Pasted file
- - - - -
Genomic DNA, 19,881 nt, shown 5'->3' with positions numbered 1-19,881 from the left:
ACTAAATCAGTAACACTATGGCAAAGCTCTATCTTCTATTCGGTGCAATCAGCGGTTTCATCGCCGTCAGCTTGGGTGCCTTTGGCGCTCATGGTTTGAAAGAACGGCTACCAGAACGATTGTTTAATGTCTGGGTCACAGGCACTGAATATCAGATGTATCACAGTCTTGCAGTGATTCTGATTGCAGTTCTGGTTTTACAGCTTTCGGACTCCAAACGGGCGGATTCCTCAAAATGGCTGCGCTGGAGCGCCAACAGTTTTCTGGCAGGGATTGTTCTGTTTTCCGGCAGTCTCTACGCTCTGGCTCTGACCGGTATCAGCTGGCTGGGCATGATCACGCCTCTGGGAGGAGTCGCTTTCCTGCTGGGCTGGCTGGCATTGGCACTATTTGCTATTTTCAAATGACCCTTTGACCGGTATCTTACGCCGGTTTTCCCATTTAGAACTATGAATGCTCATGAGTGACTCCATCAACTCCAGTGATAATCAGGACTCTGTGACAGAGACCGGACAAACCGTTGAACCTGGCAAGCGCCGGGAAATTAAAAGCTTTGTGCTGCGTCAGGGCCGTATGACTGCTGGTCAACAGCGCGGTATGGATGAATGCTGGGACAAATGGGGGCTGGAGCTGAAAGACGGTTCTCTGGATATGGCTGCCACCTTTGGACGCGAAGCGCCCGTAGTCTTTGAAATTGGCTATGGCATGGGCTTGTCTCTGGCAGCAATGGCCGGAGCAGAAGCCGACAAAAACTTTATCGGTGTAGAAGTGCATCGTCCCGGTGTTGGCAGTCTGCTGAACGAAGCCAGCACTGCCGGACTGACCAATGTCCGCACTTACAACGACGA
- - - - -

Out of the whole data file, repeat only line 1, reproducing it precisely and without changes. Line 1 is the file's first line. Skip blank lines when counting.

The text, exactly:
Genomic DNA, 19,881 nt, shown 5'->3' with positions numbered 1-19,881 from the left: